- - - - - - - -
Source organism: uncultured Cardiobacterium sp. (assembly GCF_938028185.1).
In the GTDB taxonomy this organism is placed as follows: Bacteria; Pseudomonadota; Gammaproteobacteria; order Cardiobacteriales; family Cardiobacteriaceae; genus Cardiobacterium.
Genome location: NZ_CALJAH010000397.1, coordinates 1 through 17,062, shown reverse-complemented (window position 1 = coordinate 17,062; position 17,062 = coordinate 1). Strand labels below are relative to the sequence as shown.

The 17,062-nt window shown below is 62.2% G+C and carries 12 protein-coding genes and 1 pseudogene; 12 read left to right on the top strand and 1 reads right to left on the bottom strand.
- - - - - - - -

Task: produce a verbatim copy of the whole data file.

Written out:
Source organism: uncultured Cardiobacterium sp. (assembly GCF_938028185.1).
In the GTDB taxonomy this organism is placed as follows: Bacteria; Pseudomonadota; Gammaproteobacteria; order Cardiobacteriales; family Cardiobacteriaceae; genus Cardiobacterium.
Genome location: NZ_CALJAH010000397.1, coordinates 1 through 17,062, shown reverse-complemented (window position 1 = coordinate 17,062; position 17,062 = coordinate 1). Strand labels below are relative to the sequence as shown.

The 17,062-nt window shown below is 62.2% G+C and carries 12 protein-coding genes and 1 pseudogene; 12 read left to right on the top strand and 1 reads right to left on the bottom strand.